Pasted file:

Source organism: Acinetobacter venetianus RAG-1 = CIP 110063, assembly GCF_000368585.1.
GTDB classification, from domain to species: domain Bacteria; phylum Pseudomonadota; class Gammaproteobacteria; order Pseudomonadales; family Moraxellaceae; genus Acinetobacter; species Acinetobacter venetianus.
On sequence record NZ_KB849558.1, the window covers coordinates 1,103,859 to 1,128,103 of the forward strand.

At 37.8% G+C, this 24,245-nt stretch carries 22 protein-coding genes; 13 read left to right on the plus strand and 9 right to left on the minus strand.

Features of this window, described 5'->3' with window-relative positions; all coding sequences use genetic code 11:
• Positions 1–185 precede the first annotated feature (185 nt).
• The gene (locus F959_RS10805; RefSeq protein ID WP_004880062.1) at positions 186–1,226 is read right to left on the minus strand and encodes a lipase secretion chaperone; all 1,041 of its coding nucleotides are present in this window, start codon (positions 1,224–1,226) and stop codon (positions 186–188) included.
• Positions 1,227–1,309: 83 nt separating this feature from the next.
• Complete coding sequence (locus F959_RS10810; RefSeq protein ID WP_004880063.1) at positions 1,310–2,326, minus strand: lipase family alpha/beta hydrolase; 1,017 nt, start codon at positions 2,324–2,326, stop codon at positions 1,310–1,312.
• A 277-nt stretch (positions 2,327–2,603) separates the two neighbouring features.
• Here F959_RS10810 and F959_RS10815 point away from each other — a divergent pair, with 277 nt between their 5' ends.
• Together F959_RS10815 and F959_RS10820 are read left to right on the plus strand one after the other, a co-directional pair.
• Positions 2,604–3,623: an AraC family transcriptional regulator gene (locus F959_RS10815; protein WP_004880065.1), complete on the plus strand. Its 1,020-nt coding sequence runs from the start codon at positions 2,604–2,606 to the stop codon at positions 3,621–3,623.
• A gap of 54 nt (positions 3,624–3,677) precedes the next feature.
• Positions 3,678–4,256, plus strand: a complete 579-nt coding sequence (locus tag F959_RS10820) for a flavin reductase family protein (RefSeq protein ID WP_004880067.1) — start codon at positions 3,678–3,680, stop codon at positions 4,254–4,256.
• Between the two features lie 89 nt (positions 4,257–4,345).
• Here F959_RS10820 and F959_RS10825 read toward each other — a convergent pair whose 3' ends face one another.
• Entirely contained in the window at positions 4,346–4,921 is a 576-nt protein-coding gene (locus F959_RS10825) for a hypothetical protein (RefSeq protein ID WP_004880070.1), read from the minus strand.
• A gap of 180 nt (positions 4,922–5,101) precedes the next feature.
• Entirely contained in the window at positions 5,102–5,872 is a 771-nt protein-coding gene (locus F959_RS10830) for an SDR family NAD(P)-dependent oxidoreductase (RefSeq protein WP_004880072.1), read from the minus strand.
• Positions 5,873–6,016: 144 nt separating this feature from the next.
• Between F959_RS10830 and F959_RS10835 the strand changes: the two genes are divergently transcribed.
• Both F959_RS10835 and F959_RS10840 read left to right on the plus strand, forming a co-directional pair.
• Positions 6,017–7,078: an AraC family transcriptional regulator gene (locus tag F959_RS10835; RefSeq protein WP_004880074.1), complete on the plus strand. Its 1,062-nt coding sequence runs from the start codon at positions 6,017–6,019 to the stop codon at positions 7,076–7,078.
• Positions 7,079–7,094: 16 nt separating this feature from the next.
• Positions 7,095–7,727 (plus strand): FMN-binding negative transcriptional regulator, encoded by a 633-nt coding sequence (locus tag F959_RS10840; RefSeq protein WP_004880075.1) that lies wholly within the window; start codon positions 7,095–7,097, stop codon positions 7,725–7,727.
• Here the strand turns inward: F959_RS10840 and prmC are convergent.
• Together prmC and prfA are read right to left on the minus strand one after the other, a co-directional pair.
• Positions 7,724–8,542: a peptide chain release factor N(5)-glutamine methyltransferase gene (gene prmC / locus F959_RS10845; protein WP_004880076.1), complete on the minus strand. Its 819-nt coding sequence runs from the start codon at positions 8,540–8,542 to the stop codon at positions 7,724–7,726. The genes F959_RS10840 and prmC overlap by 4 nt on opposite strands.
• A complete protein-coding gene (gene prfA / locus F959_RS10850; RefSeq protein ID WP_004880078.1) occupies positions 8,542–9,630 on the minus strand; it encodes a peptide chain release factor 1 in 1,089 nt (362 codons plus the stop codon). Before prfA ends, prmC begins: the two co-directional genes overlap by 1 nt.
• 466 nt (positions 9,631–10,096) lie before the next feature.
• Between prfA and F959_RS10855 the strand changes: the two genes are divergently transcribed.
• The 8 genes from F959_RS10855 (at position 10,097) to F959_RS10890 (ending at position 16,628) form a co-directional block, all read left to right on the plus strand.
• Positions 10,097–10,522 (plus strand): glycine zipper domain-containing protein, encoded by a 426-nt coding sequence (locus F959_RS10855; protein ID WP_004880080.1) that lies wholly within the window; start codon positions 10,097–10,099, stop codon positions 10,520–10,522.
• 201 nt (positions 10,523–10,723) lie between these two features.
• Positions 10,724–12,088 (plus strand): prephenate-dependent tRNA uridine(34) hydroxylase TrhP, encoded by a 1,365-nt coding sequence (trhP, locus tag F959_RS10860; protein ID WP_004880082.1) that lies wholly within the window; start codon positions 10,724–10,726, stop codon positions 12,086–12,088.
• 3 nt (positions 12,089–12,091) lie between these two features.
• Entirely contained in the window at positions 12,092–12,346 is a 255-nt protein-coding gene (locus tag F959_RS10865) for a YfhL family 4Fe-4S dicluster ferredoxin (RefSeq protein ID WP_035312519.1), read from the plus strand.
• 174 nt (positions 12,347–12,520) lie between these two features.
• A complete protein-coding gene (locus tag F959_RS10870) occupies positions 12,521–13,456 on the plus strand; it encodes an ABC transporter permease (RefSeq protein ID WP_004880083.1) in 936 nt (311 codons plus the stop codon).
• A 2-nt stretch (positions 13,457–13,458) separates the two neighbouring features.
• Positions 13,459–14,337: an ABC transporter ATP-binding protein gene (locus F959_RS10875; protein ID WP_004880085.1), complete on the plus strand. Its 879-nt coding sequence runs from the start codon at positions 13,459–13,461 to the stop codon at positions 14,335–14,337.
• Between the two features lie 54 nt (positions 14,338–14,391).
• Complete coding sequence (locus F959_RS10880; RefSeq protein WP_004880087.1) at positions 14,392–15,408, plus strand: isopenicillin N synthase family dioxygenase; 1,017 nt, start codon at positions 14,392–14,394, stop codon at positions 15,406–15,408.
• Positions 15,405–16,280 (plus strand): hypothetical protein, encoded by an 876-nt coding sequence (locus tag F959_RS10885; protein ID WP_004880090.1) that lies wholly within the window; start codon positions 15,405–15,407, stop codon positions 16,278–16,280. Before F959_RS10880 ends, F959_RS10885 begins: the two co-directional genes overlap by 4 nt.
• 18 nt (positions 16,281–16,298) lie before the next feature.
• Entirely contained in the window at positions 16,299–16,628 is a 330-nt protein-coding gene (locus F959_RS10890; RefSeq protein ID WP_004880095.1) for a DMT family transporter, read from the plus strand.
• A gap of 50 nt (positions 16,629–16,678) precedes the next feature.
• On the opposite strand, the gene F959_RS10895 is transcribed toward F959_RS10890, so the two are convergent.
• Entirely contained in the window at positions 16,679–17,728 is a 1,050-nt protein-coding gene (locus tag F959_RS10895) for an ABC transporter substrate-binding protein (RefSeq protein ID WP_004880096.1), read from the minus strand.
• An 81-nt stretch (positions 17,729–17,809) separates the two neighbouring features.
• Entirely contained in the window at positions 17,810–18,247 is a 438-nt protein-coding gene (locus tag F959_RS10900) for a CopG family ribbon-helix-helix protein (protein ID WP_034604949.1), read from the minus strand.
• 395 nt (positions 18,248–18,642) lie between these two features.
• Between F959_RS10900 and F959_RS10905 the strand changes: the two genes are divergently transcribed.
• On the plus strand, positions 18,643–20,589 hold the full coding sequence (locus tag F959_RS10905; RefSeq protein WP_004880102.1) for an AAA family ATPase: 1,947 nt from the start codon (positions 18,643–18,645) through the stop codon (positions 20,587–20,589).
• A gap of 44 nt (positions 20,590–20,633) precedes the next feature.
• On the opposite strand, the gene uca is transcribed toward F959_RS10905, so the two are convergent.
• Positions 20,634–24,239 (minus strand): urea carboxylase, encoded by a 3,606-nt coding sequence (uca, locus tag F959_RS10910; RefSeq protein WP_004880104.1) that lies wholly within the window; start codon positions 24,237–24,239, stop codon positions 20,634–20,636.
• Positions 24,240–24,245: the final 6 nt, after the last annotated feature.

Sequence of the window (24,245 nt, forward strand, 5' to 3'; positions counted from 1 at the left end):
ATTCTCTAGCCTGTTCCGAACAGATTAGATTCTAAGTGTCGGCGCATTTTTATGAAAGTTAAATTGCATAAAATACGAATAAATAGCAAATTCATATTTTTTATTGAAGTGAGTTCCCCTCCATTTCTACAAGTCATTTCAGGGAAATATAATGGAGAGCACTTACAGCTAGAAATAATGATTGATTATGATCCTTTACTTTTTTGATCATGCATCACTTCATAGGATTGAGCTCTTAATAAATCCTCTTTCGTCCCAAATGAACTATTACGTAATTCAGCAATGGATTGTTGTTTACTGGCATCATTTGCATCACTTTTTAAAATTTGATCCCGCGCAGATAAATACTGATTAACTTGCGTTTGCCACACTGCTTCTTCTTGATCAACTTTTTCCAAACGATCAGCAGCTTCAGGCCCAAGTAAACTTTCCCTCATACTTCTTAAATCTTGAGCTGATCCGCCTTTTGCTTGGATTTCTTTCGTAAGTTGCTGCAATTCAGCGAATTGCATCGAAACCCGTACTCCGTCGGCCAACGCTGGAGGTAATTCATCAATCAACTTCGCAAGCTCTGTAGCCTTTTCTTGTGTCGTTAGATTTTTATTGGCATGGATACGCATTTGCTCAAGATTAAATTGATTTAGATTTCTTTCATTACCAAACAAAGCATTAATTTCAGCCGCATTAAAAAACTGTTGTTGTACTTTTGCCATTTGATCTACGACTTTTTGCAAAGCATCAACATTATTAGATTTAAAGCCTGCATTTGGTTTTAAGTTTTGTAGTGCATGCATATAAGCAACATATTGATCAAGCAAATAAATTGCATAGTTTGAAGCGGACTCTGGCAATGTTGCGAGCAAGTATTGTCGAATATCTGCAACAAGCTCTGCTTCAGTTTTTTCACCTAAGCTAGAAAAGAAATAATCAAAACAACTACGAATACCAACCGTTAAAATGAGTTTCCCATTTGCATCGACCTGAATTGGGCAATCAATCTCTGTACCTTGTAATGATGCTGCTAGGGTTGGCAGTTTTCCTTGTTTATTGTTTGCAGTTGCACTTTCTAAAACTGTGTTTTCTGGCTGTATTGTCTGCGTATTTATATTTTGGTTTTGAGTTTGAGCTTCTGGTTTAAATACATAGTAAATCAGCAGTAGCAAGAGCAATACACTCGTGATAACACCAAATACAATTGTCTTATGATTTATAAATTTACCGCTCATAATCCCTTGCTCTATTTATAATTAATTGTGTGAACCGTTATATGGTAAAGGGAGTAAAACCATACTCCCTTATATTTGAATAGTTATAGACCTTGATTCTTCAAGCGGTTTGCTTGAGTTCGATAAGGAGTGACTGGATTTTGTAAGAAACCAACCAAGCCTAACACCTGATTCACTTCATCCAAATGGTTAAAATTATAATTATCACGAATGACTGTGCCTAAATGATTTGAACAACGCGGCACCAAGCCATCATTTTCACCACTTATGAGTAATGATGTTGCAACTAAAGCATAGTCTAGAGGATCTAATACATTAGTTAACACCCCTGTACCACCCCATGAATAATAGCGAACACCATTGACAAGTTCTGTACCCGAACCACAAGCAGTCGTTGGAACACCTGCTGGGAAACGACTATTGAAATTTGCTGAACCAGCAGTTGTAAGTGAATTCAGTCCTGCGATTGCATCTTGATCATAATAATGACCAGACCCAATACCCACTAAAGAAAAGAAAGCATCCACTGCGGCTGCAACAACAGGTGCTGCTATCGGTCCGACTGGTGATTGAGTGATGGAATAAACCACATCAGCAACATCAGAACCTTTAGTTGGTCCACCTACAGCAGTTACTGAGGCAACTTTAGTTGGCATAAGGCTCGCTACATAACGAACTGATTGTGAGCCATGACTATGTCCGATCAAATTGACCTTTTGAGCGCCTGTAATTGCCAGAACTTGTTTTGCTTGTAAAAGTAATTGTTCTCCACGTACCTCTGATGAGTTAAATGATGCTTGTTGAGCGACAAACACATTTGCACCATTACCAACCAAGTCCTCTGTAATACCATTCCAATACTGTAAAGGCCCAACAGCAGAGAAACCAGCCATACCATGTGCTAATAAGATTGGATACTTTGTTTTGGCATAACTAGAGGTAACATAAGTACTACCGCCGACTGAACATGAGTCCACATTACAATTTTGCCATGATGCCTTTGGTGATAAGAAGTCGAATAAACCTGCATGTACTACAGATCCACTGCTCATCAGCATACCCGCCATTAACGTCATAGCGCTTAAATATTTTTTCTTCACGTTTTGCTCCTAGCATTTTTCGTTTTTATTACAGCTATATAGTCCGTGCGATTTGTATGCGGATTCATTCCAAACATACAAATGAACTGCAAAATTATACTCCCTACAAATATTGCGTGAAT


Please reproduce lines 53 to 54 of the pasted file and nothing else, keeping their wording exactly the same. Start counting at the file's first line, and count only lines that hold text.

• 395 nt (positions 18,248–18,642) lie between these two features.
• Between F959_RS10900 and F959_RS10905 the strand changes: the two genes are divergently transcribed.